As I mentioned last week, much of my stress/anxiety/depression stems from an internal belief that I should be better than I am.

Better meaning quicker, doper, cooler. Better in every way.

But why should I be better than I am if I don’t yet have the skills to do so?

I shouldn’t.

And why don’t I have the skills yet?

Because I haven’t done the thing for long enough.

In my case, the “things” I’m talking about include everything from design to content to video to storytelling. I just want everything I touch to be dope. Some things I make are, but most aren’t (to me).

I’m 30 now. The things I spent my first decade “sucking at” (management consulting) have almost zero overlap with what I’m trying to do now.

So it’s a complete restart. A complete reinvention.

Beating myself up over the fact that I expect to be a pro when I’ve had a single year of experience doing the thing, is unfair to myself and a loser’s game.

The reason I share this is because I’m sure there are other people reading that want to be better at something and find it hard to understand why they aren’t yet.

It’s because you haven’t sucked at it for long enough.

That’s the brutal truth.

Also, if you read these and are like, “damn, this dude is hard on himself.”

This is what it’s like during the suck period…it sucks a lot.

It sucks because every attempt at making something, no matter how much you close the gap, will fall short of where you think it needs to be.

And anyone great you’ve ever followed has gone through this phase. Few talk about it this transparently because it can be embarrassing/painful to articulate.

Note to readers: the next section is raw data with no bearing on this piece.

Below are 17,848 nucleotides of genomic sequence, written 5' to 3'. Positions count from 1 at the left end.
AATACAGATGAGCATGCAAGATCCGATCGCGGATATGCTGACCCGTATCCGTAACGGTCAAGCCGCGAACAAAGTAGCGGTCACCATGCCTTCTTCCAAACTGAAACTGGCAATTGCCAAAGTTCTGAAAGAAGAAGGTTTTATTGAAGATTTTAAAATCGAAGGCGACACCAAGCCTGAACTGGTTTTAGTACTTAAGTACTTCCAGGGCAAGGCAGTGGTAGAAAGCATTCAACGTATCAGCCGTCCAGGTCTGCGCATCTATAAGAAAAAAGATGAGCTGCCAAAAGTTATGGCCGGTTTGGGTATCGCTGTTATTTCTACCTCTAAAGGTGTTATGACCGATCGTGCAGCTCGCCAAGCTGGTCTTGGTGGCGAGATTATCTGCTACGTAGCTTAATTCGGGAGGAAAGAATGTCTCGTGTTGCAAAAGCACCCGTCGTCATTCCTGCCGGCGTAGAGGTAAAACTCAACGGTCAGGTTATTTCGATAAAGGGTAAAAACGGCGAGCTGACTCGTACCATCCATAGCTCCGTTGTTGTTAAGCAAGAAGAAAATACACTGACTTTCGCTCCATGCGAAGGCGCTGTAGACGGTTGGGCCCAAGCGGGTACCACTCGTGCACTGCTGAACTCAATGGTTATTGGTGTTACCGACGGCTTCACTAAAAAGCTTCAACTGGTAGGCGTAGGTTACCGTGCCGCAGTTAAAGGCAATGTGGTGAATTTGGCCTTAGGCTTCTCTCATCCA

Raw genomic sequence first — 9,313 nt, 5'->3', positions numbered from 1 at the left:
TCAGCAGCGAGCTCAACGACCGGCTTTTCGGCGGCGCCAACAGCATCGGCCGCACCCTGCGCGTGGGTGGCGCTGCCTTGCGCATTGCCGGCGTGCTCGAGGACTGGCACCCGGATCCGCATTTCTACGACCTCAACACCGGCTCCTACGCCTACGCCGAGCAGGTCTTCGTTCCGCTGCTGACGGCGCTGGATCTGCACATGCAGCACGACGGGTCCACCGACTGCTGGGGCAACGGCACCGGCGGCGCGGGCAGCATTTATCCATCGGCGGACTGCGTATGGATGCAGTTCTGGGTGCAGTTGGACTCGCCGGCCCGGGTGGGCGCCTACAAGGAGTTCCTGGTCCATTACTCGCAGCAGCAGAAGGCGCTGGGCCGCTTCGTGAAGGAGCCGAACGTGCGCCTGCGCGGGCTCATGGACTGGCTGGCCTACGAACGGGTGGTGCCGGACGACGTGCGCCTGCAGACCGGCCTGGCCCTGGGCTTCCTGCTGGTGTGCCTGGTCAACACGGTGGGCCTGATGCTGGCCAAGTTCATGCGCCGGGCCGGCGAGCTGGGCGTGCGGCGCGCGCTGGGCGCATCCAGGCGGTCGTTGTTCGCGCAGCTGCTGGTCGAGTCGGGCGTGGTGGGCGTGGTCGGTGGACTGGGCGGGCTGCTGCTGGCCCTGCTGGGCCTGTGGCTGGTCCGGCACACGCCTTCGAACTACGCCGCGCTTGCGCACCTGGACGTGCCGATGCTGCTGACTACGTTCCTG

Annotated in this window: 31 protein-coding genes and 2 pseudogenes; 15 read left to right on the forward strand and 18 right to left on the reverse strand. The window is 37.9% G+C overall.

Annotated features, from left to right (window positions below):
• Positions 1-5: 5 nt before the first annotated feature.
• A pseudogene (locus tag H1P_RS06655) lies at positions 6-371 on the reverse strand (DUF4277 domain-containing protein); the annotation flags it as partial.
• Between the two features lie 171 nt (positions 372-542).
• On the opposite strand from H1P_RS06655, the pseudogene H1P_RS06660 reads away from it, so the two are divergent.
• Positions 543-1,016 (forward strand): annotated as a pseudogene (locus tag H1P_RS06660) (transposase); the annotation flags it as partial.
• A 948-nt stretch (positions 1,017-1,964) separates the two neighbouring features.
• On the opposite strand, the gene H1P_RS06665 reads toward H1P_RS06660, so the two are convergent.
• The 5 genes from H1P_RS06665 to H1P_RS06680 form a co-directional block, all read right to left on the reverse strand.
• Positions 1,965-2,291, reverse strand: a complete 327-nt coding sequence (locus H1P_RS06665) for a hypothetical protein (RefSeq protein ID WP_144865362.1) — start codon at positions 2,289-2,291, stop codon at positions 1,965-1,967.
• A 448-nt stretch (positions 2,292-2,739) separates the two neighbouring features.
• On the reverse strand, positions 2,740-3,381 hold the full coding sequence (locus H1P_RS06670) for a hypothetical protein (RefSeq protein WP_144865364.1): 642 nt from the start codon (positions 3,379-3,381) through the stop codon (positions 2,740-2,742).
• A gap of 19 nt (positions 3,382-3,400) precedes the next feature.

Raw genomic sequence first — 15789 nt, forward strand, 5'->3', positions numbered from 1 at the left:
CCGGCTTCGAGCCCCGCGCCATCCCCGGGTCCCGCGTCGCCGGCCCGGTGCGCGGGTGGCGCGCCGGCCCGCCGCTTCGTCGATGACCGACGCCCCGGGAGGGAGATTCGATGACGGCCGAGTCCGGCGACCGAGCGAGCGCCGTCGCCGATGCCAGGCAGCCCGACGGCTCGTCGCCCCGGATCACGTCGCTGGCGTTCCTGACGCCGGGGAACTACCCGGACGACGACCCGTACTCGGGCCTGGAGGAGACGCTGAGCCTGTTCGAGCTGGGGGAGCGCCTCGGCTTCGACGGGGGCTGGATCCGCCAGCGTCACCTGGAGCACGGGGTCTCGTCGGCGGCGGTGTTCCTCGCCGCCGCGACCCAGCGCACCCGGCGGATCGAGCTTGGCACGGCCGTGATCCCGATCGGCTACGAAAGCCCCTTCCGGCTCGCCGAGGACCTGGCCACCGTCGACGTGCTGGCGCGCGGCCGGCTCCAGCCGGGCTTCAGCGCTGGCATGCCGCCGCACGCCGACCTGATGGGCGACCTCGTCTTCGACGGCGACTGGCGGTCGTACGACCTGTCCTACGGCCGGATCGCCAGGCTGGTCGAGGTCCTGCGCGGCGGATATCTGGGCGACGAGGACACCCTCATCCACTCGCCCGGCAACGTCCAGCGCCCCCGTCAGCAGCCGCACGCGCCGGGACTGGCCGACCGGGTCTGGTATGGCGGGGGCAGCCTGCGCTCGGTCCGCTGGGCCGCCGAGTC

But here’s the big takeaway…

It’s okay to be in that suck period. It’s okay to suck. In fact, you must suck first in order to not suck.

I realized my stress comes from my subconscious response to the idea of sucking, not the fact that I actually am.

So my goal for this next 6 months is to let myself fully wander and embrace the suck.

Because if I fight it continuously, like I have been the past few weeks, I’ll never get where I’m trying to go.

— — — — — — —

A few quick updates/other things I’m working on:

  • ✍🏼 | Redesigning the Blueprint newsletter (this should be done in the next couple weeks, very excited for this)

  • 🧪 | Testing Buildalongs on Youtube + Shorts + Manychat (dropping my first Buildalong about the Stanley Cup video on YouTube. Will then make a short-form video about the Buildalong and use Manychat to DM the youtube link to all commenters. This will help transport people from short-form to YouTube. Will report back on how this works)